More search scheduled at Florida Air Force base where 121 possible Black cemetery sites were located

The United States Air Force is to broaden its search for grave sites at a former Black cemetery at a Florida post after identifying 121 prospective sites, according to a base official.

Lt. Laura Anderson informed news outlets this week that a nonintrusive archeological investigation conducted over the last two years at MacDill Air Force Base in Tampa discovered 58 probable graves and 63 possible graves. The base also sent out search teams equipped with ground-penetrating radar and cadaver dogs.

Anderson stated that it intends to hunt for additional evidence of tombs in an area to the north of the main cemetery this year.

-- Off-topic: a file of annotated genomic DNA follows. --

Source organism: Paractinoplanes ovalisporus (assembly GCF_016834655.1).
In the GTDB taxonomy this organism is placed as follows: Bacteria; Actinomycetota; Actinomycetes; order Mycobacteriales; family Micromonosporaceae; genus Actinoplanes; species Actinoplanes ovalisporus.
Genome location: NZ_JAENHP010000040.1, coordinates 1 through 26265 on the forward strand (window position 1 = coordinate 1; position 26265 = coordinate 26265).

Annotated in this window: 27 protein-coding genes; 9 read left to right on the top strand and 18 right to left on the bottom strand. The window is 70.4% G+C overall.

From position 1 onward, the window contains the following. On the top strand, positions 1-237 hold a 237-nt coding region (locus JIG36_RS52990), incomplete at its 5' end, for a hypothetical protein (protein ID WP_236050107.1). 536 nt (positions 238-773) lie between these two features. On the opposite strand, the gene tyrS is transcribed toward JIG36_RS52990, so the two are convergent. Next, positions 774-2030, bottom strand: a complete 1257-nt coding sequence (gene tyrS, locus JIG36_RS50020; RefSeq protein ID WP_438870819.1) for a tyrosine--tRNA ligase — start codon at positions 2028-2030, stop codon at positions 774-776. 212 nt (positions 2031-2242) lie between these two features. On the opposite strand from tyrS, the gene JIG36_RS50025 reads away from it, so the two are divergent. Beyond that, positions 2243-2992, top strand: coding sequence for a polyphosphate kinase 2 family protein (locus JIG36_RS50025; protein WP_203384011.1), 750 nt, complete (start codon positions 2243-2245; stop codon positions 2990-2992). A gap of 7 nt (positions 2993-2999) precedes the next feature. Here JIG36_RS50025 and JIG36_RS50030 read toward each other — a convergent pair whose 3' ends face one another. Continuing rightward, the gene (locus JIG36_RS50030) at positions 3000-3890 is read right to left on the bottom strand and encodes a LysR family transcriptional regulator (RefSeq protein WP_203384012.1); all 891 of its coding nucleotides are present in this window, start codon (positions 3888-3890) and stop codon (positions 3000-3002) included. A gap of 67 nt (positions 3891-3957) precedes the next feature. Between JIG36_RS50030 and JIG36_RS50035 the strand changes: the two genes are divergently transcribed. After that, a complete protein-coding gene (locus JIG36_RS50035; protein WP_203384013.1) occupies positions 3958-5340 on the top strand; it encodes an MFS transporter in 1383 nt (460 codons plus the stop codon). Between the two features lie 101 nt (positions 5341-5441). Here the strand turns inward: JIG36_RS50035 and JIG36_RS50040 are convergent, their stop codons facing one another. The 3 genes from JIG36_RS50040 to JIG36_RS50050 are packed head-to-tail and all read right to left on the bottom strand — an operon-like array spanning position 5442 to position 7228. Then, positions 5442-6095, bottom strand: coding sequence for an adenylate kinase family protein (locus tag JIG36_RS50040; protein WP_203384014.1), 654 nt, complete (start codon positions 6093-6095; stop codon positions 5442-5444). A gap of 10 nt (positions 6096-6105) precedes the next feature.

“That’s essentially so we can make sure that we’re not forgetting anybody,” she was quoted as saying by WFTS-TV.

The Tampa Bay History Center informed MacDill officials about the potential Black cemetery in 2019, and the base held a memorial service in 2021 to dedicate a memorial on-site to individuals buried there.

The Port Tampa Cemetery’s headstones were destroyed during the base’s construction in the late 1930s, but the bodies remained, according to the Tampa Bay Times in 2021. The area must remain free of vertical structures for airplane safety, hence it has not been developed.

Officials said they will continue to collaborate with the community to determine how best to document the location and give tribute to those buried there.

“We know obviously there was wrong done in the past, but we’re working together with our community members,” Anderson went on to say. “We want to make what was wrong right.”

Yvette Lewis, president of the NAACP Hillsborough County branch, told WFTS-TV that base authorities had gone “above and beyond” to address community members’ concerns. However, she would like to see more attempts to memorialize the site and ensure that its story is told accurately.

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